Take control of arthritis pain

Take Control of Pain | Advice for Relief of Chronic Pain

If you have been told that you have arthritis and want to know exactly what this means for you, this article will explain the most common types of arthritis.

I will also explain some scientifically proven arthritis pain relief medications and treatments that will help you take control of arthritis pain.

arthritis pain

      There are two types of arthritis and this can be confusing for most people. You may have been told you have arthritis but are not sure which one your doctor is talking about. The word arthritis comes from the Greek ‘arthron’ meaning joint and ‘-itis’ meaning inflammation, so arthritis = joint inflammation.


    Osteoarthritis is the most common form of arthritis; it affects around 8 million people in the UK and 27 million people in the US.  In osteoarthritis (or OA for short) all of the tissues which surround a joint are broken down over time, which unfortunately is a normal part of the aging process. This basically means there is less cushioning between the bones so they rub together causing pain, stiffness and swelling. Most commonly affected joints are the spine, knees, hips and hands.

Rheumatoid arthritis

    Rheumatoid arthritis is less common than OA; it affects around 400,000 people in the UK and 1.5 million in the US. In rheumatoid arthritis (RA) it is inflammation of the tissues surrounding the joint that causes the pain, stiffness and swelling. This is thought to be due to a faulty immune response, meaning the immune system is attacking the body’s own tissues. This can happen at any age and usually affects more than one joint at a time.

Symptoms of arthritis

    Both types of arthritis have common symptoms, so it is important that you get an accurate diagnosis to make sure you receive the correct treatment.
  • Joint pain and stiffness, especially after you wake up.
  • Joint swelling and warm red skin around the joint.
  • Restricted movement of the joint.

Treatments for arthritis

    Unfortunately there is no cure for arthritis; however you can take steps to prevent the condition worsening over time. You can also take medications to help relieve the symptoms.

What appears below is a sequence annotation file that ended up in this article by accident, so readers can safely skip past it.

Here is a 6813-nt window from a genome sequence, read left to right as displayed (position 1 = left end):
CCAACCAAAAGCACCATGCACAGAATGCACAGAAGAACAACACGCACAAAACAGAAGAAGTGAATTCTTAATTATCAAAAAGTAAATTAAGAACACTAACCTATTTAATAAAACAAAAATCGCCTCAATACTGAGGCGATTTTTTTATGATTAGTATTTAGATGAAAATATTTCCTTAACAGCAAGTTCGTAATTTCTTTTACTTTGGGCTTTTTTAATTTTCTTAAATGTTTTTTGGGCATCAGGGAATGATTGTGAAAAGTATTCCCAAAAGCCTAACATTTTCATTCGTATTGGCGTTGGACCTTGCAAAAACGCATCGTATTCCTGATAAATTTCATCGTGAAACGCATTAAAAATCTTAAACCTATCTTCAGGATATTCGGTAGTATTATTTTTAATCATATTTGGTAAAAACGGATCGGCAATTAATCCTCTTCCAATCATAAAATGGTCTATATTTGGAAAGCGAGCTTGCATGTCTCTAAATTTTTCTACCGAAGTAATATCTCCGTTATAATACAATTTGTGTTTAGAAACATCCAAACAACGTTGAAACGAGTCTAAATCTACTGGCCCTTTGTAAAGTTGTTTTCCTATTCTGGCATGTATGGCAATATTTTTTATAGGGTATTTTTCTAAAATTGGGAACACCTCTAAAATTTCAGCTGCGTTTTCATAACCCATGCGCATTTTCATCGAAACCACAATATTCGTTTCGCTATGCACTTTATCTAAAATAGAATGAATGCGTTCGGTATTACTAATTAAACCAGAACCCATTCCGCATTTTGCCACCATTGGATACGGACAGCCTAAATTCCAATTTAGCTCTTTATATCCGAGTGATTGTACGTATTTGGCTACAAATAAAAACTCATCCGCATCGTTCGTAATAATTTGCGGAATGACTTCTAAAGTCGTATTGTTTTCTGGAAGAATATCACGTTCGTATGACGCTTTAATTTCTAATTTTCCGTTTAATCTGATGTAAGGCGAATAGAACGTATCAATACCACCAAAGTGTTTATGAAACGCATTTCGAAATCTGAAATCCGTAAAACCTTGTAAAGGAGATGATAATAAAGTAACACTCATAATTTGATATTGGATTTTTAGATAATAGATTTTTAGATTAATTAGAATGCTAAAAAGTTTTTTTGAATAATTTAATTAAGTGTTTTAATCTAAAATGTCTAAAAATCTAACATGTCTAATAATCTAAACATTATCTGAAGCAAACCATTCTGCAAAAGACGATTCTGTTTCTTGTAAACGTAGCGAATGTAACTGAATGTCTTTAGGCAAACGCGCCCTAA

Lifestyle changes

    Whatever type of arthritis you suffer with, it is important that you make some small changes to your daily routine to ensure that your body can cope with the problems. It may sound obvious but, diet and exercise are very important to living well with arthritis.

    A healthy, balanced diet will help you to lose some weight. If you can lose some weight then the pressure on your joints will be reduced and they will become less painful. This sounds simple, but of course losing weight can be difficult. It is hard to change your eating habits; this is because they have been learned over your whole lifetime.

    It is possible to learn new habits; you just have to remind yourself that you are doing it for your own good! Reduce portion sizes a little; avoid high sugar fizzy drinks; and no snacks after your evening meal. Stick to this and you will lose weight. It takes time, 3-6 months, but it works.

    Regular exercise is also really important to reducing the pain of arthritis. I’m not taking about going to the gym or the track here, just 20-30 mins light exercise such as walking or housework EVERY DAY will be enough. It may be painful but, if you do nothing I guarantee the pain will get a lot worse. This is because your muscles and tendons will become stiff and weak through lack of use. Then just doing normal activity will become painful, and this can become a vicious circle of pain and under-activity.

    If you have rheumatoid arthritis your doctor will also prescribe some anti-rheumatic medications to help stop the condition from worsening. These drugs will do nothing for osteoarthritis, and unfortunately there are no drugs which can stop osteoarthritis. Fortunately, diet and exercise have been proven to slow the progress of osteoarthritis. So start today.